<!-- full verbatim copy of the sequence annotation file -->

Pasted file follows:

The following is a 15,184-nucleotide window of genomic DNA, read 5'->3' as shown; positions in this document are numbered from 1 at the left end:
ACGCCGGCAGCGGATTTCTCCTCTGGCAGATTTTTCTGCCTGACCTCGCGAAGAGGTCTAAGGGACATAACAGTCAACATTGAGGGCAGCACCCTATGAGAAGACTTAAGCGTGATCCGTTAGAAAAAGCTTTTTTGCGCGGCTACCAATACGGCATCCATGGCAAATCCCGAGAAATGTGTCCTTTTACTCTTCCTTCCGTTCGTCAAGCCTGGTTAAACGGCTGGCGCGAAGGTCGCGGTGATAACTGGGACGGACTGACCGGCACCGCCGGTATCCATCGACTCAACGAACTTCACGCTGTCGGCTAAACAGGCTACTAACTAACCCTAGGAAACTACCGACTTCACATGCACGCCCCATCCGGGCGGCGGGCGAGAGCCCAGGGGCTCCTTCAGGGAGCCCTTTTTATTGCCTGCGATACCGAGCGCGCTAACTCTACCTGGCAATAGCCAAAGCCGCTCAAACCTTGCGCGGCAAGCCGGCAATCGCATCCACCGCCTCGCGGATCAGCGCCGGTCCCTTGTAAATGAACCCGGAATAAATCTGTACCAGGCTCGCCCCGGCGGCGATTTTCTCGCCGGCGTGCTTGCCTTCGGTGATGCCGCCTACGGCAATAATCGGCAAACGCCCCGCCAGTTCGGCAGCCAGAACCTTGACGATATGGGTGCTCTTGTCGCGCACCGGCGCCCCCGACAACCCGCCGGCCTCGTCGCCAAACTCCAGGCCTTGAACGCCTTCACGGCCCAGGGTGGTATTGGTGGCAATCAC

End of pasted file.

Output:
The following is a 15,184-nucleotide window of genomic DNA, read 5'->3' as shown; positions in this document are numbered from 1 at the left end:
ACGCCGGCAGCGGATTTCTCCTCTGGCAGATTTTTCTGCCTGACCTCGCGAAGAGGTCTAAGGGACATAACAGTCAACATTGAGGGCAGCACCCTATGAGAAGACTTAAGCGTGATCCGTTAGAAAAAGCTTTTTTGCGCGGCTACCAATACGGCATCCATGGCAAATCCCGAGAAATGTGTCCTTTTACTCTTCCTTCCGTTCGTCAAGCCTGGTTAAACGGCTGGCGCGAAGGTCGCGGTGATAACTGGGACGGACTGACCGGCACCGCCGGTATCCATCGACTCAACGAACTTCACGCTGTCGGCTAAACAGGCTACTAACTAACCCTAGGAAACTACCGACTTCACATGCACGCCCCATCCGGGCGGCGGGCGAGAGCCCAGGGGCTCCTTCAGGGAGCCCTTTTTATTGCCTGCGATACCGAGCGCGCTAACTCTACCTGGCAATAGCCAAAGCCGCTCAAACCTTGCGCGGCAAGCCGGCAATCGCATCCACCGCCTCGCGGATCAGCGCCGGTCCCTTGTAAATGAACCCGGAATAAATCTGTACCAGGCTCGCCCCGGCGGCGATTTTCTCGCCGGCGTGCTTGCCTTCGGTGATGCCGCCTACGGCAATAATCGGCAAACGCCCCGCCAGTTCGGCAGCCAGAACCTTGACGATATGGGTGCTCTTGTCGCGCACCGGCGCCCCCGACAACCCGCCGGCCTCGTCGCCAAACTCCAGGCCTTGAACGCCTTCACGGCCCAGGGTGGTATTGGTGGCAATCAC